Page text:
ICRISAT Launches Water4Crops-India

Workers in India prepare a plateau to collect water from the monsoons and direct it into the adjoining fields (Helen Ojha)

This is the fifth post in Food Tank’s series on World Water Day, part of the United Nations International Year of Water Cooperation, which profiles top strategies for reducing water waste and water consumption.  The focus today is on an exciting new water-saving project. In January, ICRISAT launched Water4Crops-India, a collaborative project bringing together nonprofits and university researchers with for-profit businesses. Their goal: to recycle wastewater for agriculture.

The International Crops Research Institute for the Semi-Arid Tropics (ICRISAT) has partnered with universities, research organizations and private businesses to launch a new program called Water4Crops-India. The three-year program is based on a previous project undertaken in the European Union, known as Water4Crops-EU, and will focus specifically on recycling wastewater, or greywater, for growing food.

This program’s model is especially important as more and more of the planet’s population moves into cities. It’s estimated that by 2025 there will be at least 37 cities with more than 10 million people, and as this urbanization increases, so does wastewater. Already, almost 90 percent of the water used in homes becomes wastewater. As cities expand, urban wastewater can become expensive and difficult to manage.

Reusing wastewater is also important in deserts and other dry areas, where water has a high premium. Such needs have already driven the use of greywater for irrigation in parts of India, but expansion has been slow because untreated wastewater can be dangerous for public health. Greywater should not include water from toilets, but it can still carry chemicals or microbes that contaminate food and make people sick. It also has a higher salt content than groundwater, which can damage local ecosystems as well as farmland.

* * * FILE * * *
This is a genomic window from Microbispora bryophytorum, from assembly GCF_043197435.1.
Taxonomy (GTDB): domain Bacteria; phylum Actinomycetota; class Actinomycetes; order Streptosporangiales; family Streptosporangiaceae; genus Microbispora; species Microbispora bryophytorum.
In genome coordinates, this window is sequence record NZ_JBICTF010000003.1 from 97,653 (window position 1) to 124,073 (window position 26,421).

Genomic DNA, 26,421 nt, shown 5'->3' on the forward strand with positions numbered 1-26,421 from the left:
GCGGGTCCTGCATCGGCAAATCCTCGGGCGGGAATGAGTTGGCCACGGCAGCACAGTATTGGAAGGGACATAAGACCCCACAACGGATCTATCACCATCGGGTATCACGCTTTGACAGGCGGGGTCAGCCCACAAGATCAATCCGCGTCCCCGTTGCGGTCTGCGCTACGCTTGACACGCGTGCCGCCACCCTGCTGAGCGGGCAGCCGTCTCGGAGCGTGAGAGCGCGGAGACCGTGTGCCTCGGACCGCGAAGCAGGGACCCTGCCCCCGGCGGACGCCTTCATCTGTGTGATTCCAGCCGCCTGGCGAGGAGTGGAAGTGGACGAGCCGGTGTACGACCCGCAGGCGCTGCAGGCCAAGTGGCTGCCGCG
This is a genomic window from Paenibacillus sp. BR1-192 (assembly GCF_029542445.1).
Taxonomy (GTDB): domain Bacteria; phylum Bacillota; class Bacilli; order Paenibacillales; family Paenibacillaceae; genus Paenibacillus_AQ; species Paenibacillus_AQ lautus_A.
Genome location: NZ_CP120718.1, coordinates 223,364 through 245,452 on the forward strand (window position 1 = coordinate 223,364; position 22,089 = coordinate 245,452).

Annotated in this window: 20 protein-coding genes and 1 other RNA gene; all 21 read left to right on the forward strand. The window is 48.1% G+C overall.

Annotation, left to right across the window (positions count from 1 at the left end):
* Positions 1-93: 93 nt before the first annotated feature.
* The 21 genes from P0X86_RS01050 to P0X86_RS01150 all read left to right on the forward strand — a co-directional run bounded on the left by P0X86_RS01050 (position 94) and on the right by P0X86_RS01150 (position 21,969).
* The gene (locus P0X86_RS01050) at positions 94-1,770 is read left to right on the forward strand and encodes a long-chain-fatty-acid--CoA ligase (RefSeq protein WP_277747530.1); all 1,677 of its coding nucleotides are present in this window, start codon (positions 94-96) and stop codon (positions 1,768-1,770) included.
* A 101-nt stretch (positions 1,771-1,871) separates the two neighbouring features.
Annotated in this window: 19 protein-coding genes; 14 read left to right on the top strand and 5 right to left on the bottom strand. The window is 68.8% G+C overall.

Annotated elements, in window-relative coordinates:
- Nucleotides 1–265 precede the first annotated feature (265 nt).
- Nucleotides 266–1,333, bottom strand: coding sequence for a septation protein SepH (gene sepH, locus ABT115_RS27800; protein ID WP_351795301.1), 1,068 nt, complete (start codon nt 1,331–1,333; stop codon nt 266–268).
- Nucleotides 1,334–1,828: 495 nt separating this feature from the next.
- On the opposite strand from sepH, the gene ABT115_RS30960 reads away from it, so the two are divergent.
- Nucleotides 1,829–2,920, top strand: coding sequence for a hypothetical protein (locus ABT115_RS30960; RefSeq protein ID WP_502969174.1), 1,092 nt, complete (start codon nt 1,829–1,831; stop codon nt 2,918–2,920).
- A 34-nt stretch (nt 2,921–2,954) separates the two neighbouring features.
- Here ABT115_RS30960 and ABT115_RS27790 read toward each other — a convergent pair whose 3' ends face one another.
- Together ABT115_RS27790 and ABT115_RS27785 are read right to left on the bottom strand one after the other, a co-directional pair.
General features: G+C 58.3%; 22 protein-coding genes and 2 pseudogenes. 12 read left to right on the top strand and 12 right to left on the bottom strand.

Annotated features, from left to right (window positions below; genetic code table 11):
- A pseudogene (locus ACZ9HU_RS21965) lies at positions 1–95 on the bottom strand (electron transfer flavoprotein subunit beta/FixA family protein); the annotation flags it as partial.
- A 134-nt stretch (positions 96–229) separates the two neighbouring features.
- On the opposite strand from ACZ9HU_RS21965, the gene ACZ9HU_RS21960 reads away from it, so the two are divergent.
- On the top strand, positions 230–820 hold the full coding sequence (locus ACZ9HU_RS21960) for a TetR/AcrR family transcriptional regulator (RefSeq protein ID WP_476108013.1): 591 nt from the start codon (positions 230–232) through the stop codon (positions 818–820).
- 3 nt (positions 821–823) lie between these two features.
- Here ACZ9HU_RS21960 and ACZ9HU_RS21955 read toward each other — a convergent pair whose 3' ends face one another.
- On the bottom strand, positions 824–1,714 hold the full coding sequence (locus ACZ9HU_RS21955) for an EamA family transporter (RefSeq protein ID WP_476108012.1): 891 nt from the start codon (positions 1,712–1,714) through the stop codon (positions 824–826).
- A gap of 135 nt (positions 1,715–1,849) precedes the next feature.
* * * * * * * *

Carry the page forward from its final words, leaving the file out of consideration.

As a result, ICRISAT is primarily working to identify the most effective methods for treating wastewater so that it’s safe for use in food production. The Water4Crops programs also examine other drought adaptation techniques, including treating salt water for agricultural use and promoting new, drought-resistant types of pearl millet, tomatoes, and chickpeas.

Greywater recycling projects are increasingly important in the face of climate change. Last year’s monsoon season, which supplies most of the water for India’s driest regions, brought significantly less rain than normal, threatening many farmers with disaster. Even worse, this was the fourth drought in the last twelve years. As fear of drought increases across the world, ICRISAT’s Water4Crops programs will be more critical than ever.

New improvements on old ideas, like reusing wastewater, will be key to making sure our water resources support generations to come. The United Nations declared 2013 the International Year of Water Cooperation, and Food Tank will feature more water use innovations every day to celebrate World Water Day on March 22nd. Working together ensures that everyone has access to enough water!

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